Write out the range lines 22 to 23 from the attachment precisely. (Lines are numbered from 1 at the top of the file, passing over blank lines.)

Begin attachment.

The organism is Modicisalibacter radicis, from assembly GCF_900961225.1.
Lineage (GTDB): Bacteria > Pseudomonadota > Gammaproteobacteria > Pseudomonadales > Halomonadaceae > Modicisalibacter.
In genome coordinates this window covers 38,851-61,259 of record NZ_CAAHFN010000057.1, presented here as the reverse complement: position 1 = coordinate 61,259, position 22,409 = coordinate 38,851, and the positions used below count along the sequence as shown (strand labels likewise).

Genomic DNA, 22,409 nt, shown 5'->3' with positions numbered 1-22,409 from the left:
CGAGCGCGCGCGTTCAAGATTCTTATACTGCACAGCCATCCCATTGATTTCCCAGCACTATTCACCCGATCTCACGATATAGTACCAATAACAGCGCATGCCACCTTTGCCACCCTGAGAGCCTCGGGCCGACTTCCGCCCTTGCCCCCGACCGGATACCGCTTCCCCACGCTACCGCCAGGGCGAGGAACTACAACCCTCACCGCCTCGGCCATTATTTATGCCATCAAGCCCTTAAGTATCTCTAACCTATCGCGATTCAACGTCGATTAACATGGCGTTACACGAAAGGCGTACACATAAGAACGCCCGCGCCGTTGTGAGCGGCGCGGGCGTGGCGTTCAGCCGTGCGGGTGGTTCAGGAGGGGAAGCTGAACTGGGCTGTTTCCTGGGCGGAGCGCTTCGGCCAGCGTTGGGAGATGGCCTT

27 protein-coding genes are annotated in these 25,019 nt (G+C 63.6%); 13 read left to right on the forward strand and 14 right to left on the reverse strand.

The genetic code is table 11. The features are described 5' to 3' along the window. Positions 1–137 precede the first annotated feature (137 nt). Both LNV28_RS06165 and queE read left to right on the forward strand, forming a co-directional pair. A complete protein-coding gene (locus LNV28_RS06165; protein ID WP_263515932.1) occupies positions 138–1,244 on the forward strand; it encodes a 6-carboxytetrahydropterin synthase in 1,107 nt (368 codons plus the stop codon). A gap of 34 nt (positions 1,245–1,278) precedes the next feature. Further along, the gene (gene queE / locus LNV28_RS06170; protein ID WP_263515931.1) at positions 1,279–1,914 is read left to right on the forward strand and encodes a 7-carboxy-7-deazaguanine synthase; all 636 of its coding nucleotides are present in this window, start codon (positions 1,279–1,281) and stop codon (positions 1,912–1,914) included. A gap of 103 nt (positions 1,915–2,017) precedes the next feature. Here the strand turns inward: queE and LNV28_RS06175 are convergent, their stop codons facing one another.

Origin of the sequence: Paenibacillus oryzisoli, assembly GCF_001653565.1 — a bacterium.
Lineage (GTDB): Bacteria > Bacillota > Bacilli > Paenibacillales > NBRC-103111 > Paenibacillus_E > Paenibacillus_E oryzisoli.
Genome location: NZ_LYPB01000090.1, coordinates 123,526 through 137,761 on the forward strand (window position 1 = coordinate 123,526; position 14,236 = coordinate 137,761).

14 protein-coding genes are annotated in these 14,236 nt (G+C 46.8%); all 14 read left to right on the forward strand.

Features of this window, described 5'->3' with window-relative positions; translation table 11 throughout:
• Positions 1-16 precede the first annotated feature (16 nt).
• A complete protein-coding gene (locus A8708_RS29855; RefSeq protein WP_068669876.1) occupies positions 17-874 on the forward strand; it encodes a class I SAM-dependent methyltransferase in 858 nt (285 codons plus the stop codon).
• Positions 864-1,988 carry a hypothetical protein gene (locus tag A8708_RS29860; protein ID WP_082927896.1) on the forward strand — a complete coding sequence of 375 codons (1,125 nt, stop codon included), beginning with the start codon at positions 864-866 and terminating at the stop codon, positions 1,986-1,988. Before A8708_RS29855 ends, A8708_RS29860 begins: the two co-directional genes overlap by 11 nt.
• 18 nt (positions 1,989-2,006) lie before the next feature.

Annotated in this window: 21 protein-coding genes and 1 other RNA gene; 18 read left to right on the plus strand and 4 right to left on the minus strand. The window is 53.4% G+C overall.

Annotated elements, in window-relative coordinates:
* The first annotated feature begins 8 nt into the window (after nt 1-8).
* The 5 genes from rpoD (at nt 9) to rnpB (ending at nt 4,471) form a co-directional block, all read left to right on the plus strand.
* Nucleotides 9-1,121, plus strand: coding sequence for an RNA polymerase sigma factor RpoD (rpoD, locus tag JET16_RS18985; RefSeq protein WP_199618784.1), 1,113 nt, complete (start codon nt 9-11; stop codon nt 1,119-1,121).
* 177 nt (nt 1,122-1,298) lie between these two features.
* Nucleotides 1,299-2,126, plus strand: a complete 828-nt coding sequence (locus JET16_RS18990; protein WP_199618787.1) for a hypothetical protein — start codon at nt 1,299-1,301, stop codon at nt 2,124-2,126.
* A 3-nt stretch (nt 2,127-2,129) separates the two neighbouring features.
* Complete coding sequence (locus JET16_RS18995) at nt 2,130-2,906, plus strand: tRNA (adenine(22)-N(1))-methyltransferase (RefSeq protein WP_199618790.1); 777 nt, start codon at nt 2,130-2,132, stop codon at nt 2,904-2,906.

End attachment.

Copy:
* 177 nt (nt 1,122-1,298) lie between these two features.
* Nucleotides 1,299-2,126, plus strand: a complete 828-nt coding sequence (locus JET16_RS18990; protein WP_199618787.1) for a hypothetical protein — start codon at nt 1,299-1,301, stop codon at nt 2,124-2,126.